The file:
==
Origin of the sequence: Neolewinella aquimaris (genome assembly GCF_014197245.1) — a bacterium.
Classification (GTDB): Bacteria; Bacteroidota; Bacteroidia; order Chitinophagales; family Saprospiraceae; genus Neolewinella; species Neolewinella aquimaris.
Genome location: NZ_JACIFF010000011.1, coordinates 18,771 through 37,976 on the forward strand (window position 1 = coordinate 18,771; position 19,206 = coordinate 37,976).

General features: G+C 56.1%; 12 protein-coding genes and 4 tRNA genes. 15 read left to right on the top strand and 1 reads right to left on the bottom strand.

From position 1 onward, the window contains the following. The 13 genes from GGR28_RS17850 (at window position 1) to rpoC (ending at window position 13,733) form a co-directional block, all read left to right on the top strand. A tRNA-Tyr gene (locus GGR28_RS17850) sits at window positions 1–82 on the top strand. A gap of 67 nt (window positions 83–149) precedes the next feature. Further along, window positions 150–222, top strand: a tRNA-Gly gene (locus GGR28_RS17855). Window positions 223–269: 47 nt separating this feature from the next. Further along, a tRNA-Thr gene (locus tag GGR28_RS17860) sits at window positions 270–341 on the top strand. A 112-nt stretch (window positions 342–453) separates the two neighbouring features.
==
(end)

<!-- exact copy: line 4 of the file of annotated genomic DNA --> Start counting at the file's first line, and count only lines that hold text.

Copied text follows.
General features: G+C 56.1%; 12 protein-coding genes and 4 tRNA genes. 15 read left to right on the top strand and 1 reads right to left on the bottom strand.